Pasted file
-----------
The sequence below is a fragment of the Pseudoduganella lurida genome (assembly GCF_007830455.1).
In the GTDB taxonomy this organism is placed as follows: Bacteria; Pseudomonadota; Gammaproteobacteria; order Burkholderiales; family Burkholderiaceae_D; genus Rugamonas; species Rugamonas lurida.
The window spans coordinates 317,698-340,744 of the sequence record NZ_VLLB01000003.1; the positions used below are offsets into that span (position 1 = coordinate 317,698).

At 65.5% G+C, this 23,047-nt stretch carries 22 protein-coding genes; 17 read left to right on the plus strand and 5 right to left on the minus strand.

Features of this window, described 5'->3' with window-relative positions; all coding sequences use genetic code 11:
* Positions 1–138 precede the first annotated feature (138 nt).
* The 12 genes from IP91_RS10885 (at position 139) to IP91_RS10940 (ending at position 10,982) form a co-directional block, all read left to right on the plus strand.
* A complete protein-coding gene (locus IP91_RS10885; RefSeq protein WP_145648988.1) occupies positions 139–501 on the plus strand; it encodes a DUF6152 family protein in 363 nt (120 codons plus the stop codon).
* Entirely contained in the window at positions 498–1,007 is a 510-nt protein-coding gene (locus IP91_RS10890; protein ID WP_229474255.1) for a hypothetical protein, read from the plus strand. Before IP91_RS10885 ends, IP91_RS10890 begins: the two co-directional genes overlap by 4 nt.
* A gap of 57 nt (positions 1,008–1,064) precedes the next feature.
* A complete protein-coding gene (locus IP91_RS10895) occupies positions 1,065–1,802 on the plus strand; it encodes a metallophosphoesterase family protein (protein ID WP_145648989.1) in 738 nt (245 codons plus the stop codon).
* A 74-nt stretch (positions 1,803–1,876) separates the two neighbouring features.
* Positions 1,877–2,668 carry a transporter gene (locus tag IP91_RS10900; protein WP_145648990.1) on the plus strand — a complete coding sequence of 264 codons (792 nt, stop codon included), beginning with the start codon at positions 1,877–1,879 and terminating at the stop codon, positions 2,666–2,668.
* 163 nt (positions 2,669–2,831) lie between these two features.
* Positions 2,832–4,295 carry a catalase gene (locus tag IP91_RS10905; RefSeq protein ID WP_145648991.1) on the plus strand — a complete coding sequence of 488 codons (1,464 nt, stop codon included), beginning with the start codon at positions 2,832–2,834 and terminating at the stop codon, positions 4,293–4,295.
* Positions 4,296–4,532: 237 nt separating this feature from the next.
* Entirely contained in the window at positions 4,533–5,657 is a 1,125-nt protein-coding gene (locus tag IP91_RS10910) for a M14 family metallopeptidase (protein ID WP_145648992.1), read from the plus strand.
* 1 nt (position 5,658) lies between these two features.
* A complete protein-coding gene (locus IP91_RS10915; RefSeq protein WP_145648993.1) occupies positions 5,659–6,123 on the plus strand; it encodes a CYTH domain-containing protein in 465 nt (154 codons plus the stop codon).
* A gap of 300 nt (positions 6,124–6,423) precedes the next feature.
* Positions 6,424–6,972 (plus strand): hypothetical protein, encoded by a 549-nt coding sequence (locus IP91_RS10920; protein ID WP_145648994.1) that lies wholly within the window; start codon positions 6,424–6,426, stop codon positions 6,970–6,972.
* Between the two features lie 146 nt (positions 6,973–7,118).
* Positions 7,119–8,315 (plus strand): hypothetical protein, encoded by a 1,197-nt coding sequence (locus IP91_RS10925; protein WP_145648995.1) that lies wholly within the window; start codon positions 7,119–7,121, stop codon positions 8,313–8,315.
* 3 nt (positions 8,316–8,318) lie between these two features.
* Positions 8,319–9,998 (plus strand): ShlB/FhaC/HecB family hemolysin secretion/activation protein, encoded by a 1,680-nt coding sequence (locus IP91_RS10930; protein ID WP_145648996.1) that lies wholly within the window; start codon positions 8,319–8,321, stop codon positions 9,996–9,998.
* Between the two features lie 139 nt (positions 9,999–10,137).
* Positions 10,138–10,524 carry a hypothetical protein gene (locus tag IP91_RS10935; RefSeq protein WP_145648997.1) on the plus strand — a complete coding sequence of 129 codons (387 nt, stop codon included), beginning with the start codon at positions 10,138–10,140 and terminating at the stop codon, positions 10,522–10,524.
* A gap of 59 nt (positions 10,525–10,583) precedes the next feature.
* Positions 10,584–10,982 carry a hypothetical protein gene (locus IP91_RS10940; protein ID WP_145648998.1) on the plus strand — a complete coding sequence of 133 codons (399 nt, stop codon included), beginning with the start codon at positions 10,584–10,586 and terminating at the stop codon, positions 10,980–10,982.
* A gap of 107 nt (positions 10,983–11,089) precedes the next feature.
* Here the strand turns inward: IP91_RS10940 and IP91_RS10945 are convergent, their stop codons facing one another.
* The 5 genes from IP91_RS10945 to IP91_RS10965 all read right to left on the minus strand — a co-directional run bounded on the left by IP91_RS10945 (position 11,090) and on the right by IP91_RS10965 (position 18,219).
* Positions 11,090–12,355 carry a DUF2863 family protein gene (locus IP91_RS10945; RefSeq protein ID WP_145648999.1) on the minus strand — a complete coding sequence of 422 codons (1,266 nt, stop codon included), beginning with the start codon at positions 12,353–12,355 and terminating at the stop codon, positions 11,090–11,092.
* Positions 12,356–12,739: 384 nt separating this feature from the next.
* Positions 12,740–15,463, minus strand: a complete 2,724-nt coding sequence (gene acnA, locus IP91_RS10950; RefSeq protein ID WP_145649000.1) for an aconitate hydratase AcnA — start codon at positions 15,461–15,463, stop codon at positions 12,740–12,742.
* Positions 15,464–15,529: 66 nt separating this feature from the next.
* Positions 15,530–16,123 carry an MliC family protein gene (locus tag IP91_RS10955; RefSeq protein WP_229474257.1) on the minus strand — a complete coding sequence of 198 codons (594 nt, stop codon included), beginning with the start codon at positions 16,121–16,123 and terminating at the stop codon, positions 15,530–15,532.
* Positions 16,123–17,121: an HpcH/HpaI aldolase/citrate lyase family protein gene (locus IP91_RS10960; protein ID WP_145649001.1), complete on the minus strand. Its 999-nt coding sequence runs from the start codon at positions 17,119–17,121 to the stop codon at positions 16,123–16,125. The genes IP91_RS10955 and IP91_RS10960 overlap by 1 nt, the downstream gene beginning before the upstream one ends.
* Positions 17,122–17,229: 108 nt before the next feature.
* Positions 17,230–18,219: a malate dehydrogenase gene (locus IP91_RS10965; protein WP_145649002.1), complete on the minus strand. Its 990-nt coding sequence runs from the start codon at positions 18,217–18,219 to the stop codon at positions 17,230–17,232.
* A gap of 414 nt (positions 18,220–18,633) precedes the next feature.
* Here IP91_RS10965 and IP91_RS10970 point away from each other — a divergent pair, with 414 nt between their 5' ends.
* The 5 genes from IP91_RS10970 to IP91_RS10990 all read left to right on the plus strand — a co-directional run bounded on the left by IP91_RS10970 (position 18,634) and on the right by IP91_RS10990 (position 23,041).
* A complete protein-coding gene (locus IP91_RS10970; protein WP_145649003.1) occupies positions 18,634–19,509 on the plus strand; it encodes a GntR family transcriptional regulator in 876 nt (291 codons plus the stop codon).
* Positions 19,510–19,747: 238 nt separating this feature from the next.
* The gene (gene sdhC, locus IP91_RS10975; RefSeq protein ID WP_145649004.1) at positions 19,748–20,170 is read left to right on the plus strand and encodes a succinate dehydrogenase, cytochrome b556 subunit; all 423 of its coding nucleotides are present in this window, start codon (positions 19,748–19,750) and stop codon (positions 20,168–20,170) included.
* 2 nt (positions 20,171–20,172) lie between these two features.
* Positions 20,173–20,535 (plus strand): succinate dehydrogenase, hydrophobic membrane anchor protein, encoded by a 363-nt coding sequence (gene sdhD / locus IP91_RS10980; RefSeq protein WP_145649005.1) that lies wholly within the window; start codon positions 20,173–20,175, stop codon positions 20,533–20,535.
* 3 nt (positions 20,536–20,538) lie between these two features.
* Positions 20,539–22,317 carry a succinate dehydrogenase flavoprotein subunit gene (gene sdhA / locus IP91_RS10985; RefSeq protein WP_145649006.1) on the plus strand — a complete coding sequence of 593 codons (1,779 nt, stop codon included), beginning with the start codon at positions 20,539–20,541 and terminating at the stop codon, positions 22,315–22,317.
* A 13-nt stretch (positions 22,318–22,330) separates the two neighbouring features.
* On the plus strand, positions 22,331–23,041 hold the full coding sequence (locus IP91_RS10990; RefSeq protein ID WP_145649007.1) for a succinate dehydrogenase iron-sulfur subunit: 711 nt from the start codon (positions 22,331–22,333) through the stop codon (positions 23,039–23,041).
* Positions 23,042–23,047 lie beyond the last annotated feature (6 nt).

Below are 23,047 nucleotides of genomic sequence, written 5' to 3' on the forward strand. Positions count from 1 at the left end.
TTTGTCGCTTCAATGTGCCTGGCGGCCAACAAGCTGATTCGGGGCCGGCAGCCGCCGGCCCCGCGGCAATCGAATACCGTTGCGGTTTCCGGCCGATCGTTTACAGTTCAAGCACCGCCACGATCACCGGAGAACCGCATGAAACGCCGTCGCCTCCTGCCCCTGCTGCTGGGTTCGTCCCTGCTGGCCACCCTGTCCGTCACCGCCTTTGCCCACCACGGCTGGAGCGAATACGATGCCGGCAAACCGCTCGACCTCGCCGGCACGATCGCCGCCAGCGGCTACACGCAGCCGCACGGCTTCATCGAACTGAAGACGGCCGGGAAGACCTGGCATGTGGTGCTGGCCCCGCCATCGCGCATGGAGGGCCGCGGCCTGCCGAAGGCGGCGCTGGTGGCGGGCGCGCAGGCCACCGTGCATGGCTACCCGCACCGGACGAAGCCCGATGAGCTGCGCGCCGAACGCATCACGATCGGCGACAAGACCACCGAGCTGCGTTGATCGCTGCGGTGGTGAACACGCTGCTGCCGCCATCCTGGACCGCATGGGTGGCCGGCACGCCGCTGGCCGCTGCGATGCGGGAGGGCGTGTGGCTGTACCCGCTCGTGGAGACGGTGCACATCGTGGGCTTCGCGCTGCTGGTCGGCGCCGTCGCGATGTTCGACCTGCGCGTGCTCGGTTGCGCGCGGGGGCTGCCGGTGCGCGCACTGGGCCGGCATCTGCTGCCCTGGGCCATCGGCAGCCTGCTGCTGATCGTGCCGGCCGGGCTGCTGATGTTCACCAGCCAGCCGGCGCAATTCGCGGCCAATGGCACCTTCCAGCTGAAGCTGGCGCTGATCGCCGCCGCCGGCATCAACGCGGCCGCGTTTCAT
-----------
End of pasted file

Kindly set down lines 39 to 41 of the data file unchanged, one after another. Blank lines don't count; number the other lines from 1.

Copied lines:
* Positions 17,122–17,229: 108 nt before the next feature.
* Positions 17,230–18,219: a malate dehydrogenase gene (locus IP91_RS10965; protein WP_145649002.1), complete on the minus strand. Its 990-nt coding sequence runs from the start codon at positions 18,217–18,219 to the stop codon at positions 17,230–17,232.
* A gap of 414 nt (positions 18,220–18,633) precedes the next feature.